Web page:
Chapter 9. Using Statistical Process Control for Continual Improvement

  1. Shirley Coleman Technical Director3,
  2. Tony Greenfield4,
  3. Dave Stewardson3 and
  4. Douglas C. Montgomery5
  1. Donald J. Wheeler1 and
  2. Øystein Evandt2,3

Published Online: 3 MAR 2008

DOI: 10.1002/9780470997482.ch9

Statistical Practice in Business and Industry

Statistical Practice in Business and Industry

How to Cite

Wheeler, D. J. and Evandt, Ø. (2008) Using Statistical Process Control for Continual Improvement, in Statistical Practice in Business and Industry (eds S. Coleman, T. Greenfield, D. Stewardson and D. C. Montgomery), John Wiley & Sons, Ltd, Chichester, UK. doi: 10.1002/9780470997482.ch9

Editor Information

  1. 3

    Industrial Statistics Research Unit, Newcastle University, Newcastle upon Tyne NE1 7RU, UK

  2. 4

    Greenfield Research, Little Hucklow, Buxton SK17 8RT, UK

  3. 5

    Regents' Professor of Industrial Engineering & Statistics, ASU Foundation Professor of Engineering, Department of Industrial Engineering Arizona State University Tempe, AZ 85287-5906, USA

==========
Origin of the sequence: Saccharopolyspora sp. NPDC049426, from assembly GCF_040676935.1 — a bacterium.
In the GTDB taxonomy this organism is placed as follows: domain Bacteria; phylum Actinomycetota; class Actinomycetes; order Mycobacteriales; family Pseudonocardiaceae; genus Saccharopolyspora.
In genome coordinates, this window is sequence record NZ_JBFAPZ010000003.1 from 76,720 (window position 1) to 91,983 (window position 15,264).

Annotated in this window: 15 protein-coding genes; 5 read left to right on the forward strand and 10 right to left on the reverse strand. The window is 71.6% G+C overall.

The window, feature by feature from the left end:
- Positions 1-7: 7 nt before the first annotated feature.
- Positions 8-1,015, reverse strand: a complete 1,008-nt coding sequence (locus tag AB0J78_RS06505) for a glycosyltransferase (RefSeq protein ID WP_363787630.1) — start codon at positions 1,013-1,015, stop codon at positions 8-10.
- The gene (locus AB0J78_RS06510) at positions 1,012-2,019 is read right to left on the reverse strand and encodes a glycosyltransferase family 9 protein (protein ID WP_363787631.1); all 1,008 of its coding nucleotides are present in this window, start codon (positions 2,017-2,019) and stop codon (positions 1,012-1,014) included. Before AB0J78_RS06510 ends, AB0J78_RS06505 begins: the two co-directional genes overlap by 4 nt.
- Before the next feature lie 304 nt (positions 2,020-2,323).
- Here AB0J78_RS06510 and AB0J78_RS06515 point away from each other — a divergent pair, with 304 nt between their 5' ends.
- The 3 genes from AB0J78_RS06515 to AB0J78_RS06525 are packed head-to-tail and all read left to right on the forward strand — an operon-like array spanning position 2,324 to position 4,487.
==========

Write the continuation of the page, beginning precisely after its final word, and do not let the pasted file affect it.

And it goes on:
Author Information

  1. 1

    SPC Press, Suite C, 5908 Toole Drive, Knoxville, TN 37919, USA

  2. 2

    DNV, P.O. Box 300, 1322 Hovik, Norway

  3. 3

    Industrial Statistics Research Unit, Newcastle University, Newcastle upon Tyne NE1 7RU, UK

Publication History

  1. Published Online: 3 MAR 2008
  2. Published Print: 7 MAR 2008

ISBN Information

Print ISBN: 9780470014974

Online ISBN: 9780470997482

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Keywords:

  • statistical process control (SPC);
  • Western approach to quality - burn the toast and scrape it';
  • cut-your-losses approach;
  • Shewhart's approach and two-point moving ranges;
  • process behavior chart;
  • threshold state (product trouble);
  • brink of chaos (process trouble);
  • cycle of despair;
  • Shewart's approach - existing data learning

Summary

This chapter contains sections titled:

  • The problem of variation

  • Shewhart's approach

  • Learning from Process Data

  • The average and range chart

  • The chart for individual values and moving ranges

  • So what can we learn from a process behavior chart?

  • Four possibilities for any process

  • How can three-sigma limits work with all types of data?

  • Some misunderstandings about SPC

  • Shewhart's approach to learning from existing data

  • References

  • Further reading